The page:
Just days after the successful flight of the Crew-3 manned mission, SpaceX carried out another launch of the Falcon 9 rocket. The Starlink Group 4-1 mission delivered 53 more satellites of the emerging super constellation into orbit. The start took place exactly on November 13 at 13:19 Polish time from the SLC-40 platform from the Cape Canaveral Space Force Station in Florida.
The start took place with a 24-hour delay due to unfavorable weather conditions. Despite the delay, the launch went smoothly and in 16 minutes after the rocket’s upper stage had launched the satellites in initial orbit.
The set of new satellites was placed in a 53-degree orbit for the first time. In an earlier launch in September, SpaceX launched 51 Starlink satellites into a 70-degree orbit, also on a Falcon 9 rocket.
The first stage of the rocket (previously used, among others, for a manned test flight of the Crew Dragon spacecraft) returned safely landing on a platform called “Just Read the Instructions” in the Atlantic Ocean. The network of SpaceX telecommunications satellites on LEO is thus expanded by another 53 satellites.
Starlink version 1.5 (V1.5) satellites have already hit orbit since the September Starlink Group 2-1 mission. Their basic improvement is the presence of a laser terminal that improves the efficiency of communication between the components of the super constellation. The deployment of satellites in this version will continue throughout the next missions.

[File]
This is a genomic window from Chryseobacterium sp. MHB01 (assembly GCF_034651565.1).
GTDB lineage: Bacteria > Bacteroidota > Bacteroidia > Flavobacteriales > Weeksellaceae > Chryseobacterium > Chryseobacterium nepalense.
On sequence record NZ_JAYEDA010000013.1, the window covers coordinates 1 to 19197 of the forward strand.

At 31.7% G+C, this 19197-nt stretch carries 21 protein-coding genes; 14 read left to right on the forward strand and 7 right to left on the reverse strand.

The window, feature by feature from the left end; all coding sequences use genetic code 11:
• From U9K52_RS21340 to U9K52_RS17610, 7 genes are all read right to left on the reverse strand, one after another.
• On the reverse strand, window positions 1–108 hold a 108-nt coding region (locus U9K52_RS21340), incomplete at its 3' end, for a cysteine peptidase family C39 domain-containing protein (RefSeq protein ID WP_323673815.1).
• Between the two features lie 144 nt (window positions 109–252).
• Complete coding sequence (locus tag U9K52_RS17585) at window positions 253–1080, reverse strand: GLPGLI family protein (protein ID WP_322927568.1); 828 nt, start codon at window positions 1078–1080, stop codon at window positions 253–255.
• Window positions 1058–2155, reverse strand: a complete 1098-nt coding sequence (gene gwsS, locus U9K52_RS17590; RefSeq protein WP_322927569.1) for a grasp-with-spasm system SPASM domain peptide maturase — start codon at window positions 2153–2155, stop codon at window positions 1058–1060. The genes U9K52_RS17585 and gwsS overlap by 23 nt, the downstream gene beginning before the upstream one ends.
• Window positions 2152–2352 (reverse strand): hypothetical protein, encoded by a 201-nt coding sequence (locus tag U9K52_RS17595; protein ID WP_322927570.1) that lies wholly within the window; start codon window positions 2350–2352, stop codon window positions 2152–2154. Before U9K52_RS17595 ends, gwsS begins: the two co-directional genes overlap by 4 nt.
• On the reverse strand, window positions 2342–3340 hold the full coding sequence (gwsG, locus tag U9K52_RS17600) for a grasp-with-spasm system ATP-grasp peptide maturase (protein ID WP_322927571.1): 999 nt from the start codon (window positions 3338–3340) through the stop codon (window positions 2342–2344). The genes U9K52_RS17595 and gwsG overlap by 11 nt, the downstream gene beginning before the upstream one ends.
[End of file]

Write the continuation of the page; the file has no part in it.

The Starlink super constellation is to provide global access to high-speed Internet, especially in places that have so far been cut off from access to traditional Internet connections. So far, the service has been offered and launched in at least 14 different countries (including Poland), and in several others applications are awaiting final approval.
Considering the first test versions of the Starlink satellites, SpaceX can boast that a total of 1,844 satellites have been delivered to orbit. The company already has permission from the Federal Communications Commission (FCC) to launch approximately 12,000 Starlink satellites.
The latest launch was also the 31st launch of Falcon 9 as part of the constellation building program (as well as the 25th Falcon 9 mission this year). SpaceX has at least five more missions planned before the end of this year, four of which are to carry further sets of Starlink satellites, and one of them – the DART (Double Asteroid Redirection Test) spacecraft, which is to demonstrate the technique of influencing asteroid trajectories (potentially Earth-threatening). The launch of the DART mission is scheduled for November 24 from the Vandenberg Space Force Base in California.